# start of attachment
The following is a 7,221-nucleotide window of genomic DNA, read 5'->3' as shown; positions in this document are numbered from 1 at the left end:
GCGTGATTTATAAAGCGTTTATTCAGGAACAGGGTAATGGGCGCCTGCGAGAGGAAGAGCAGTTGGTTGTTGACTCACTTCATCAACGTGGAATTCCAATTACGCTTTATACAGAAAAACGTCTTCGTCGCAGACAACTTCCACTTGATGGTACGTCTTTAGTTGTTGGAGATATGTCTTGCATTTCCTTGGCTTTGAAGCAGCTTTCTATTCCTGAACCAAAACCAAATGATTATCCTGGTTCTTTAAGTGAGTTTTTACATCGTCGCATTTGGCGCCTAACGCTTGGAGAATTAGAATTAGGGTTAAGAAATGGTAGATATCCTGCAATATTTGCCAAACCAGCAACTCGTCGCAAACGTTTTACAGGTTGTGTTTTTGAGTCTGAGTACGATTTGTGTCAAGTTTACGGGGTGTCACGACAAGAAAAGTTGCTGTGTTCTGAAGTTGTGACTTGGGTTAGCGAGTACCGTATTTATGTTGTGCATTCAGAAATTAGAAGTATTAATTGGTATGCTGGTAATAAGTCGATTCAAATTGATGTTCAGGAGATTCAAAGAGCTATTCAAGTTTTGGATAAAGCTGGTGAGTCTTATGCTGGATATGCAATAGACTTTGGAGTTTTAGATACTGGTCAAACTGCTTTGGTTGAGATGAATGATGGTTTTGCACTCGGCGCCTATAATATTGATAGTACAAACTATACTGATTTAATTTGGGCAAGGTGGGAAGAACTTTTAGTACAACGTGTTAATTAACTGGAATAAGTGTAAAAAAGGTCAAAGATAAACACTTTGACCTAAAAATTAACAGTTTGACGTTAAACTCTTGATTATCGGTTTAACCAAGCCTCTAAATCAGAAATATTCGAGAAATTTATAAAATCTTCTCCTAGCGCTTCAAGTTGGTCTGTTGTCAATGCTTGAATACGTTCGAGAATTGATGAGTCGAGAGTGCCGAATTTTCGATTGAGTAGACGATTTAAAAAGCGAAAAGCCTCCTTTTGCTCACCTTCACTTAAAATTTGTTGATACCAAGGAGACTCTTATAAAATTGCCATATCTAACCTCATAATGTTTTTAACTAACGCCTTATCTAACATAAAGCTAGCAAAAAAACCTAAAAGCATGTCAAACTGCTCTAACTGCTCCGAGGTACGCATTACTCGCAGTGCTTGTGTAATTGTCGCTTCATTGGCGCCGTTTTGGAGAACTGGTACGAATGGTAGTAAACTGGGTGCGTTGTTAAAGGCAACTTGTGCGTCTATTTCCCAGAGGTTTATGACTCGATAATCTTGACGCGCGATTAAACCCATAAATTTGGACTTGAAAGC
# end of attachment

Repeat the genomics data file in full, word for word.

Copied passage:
The following is a 7,221-nucleotide window of genomic DNA, read 5'->3' as shown; positions in this document are numbered from 1 at the left end:
GCGTGATTTATAAAGCGTTTATTCAGGAACAGGGTAATGGGCGCCTGCGAGAGGAAGAGCAGTTGGTTGTTGACTCACTTCATCAACGTGGAATTCCAATTACGCTTTATACAGAAAAACGTCTTCGTCGCAGACAACTTCCACTTGATGGTACGTCTTTAGTTGTTGGAGATATGTCTTGCATTTCCTTGGCTTTGAAGCAGCTTTCTATTCCTGAACCAAAACCAAATGATTATCCTGGTTCTTTAAGTGAGTTTTTACATCGTCGCATTTGGCGCCTAACGCTTGGAGAATTAGAATTAGGGTTAAGAAATGGTAGATATCCTGCAATATTTGCCAAACCAGCAACTCGTCGCAAACGTTTTACAGGTTGTGTTTTTGAGTCTGAGTACGATTTGTGTCAAGTTTACGGGGTGTCACGACAAGAAAAGTTGCTGTGTTCTGAAGTTGTGACTTGGGTTAGCGAGTACCGTATTTATGTTGTGCATTCAGAAATTAGAAGTATTAATTGGTATGCTGGTAATAAGTCGATTCAAATTGATGTTCAGGAGATTCAAAGAGCTATTCAAGTTTTGGATAAAGCTGGTGAGTCTTATGCTGGATATGCAATAGACTTTGGAGTTTTAGATACTGGTCAAACTGCTTTGGTTGAGATGAATGATGGTTTTGCACTCGGCGCCTATAATATTGATAGTACAAACTATACTGATTTAATTTGGGCAAGGTGGGAAGAACTTTTAGTACAACGTGTTAATTAACTGGAATAAGTGTAAAAAAGGTCAAAGATAAACACTTTGACCTAAAAATTAACAGTTTGACGTTAAACTCTTGATTATCGGTTTAACCAAGCCTCTAAATCAGAAATATTCGAGAAATTTATAAAATCTTCTCCTAGCGCTTCAAGTTGGTCTGTTGTCAATGCTTGAATACGTTCGAGAATTGATGAGTCGAGAGTGCCGAATTTTCGATTGAGTAGACGATTTAAAAAGCGAAAAGCCTCCTTTTGCTCACCTTCACTTAAAATTTGTTGATACCAAGGAGACTCTTATAAAATTGCCATATCTAACCTCATAATGTTTTTAACTAACGCCTTATCTAACATAAAGCTAGCAAAAAAACCTAAAAGCATGTCAAACTGCTCTAACTGCTCCGAGGTACGCATTACTCGCAGTGCTTGTGTAATTGTCGCTTCATTGGCGCCGTTTTGGAGAACTGGTACGAATGGTAGTAAACTGGGTGCGTTGTTAAAGGCAACTTGTGCGTCTATTTCCCAGAGGTTTATGACTCGATAATCTTGACGCGCGATTAAACCCATAAATTTGGACTTGAAAGC